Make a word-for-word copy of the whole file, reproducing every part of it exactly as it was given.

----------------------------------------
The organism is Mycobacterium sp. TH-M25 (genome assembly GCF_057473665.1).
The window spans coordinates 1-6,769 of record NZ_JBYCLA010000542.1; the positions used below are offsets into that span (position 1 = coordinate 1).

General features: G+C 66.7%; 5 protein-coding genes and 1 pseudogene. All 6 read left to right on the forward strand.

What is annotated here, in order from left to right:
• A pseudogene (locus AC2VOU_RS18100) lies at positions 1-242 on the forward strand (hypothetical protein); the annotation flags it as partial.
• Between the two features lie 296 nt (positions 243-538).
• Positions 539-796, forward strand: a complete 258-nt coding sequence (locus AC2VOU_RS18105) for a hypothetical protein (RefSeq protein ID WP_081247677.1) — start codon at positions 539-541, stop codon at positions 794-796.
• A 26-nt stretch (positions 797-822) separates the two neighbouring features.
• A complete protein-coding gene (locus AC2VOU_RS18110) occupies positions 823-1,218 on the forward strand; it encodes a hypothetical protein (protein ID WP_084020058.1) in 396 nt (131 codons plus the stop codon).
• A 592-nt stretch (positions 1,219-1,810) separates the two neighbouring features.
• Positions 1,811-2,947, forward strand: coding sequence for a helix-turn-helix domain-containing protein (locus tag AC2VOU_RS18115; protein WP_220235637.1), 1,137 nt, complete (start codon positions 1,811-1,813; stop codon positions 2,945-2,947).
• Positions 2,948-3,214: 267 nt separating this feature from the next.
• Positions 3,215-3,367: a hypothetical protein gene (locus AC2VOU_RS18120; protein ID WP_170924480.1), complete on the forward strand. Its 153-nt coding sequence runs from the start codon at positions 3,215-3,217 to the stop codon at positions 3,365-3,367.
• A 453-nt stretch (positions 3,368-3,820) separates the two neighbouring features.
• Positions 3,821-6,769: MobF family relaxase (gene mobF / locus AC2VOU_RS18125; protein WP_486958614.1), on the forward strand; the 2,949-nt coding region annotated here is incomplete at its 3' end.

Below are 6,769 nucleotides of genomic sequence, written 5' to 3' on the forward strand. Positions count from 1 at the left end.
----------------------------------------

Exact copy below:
The organism is Mycobacterium sp. TH-M25 (genome assembly GCF_057473665.1).
The window spans coordinates 1-6,769 of record NZ_JBYCLA010000542.1; the positions used below are offsets into that span (position 1 = coordinate 1).

General features: G+C 66.7%; 5 protein-coding genes and 1 pseudogene. All 6 read left to right on the forward strand.

What is annotated here, in order from left to right:
• A pseudogene (locus AC2VOU_RS18100) lies at positions 1-242 on the forward strand (hypothetical protein); the annotation flags it as partial.
• Between the two features lie 296 nt (positions 243-538).
• Positions 539-796, forward strand: a complete 258-nt coding sequence (locus AC2VOU_RS18105) for a hypothetical protein (RefSeq protein ID WP_081247677.1) — start codon at positions 539-541, stop codon at positions 794-796.
• A 26-nt stretch (positions 797-822) separates the two neighbouring features.
• A complete protein-coding gene (locus AC2VOU_RS18110) occupies positions 823-1,218 on the forward strand; it encodes a hypothetical protein (protein ID WP_084020058.1) in 396 nt (131 codons plus the stop codon).
• A 592-nt stretch (positions 1,219-1,810) separates the two neighbouring features.
• Positions 1,811-2,947, forward strand: coding sequence for a helix-turn-helix domain-containing protein (locus tag AC2VOU_RS18115; protein WP_220235637.1), 1,137 nt, complete (start codon positions 1,811-1,813; stop codon positions 2,945-2,947).
• Positions 2,948-3,214: 267 nt separating this feature from the next.
• Positions 3,215-3,367: a hypothetical protein gene (locus AC2VOU_RS18120; protein ID WP_170924480.1), complete on the forward strand. Its 153-nt coding sequence runs from the start codon at positions 3,215-3,217 to the stop codon at positions 3,365-3,367.
• A 453-nt stretch (positions 3,368-3,820) separates the two neighbouring features.
• Positions 3,821-6,769: MobF family relaxase (gene mobF / locus AC2VOU_RS18125; protein WP_486958614.1), on the forward strand; the 2,949-nt coding region annotated here is incomplete at its 3' end.

Below are 6,769 nucleotides of genomic sequence, written 5' to 3' on the forward strand. Positions count from 1 at the left end.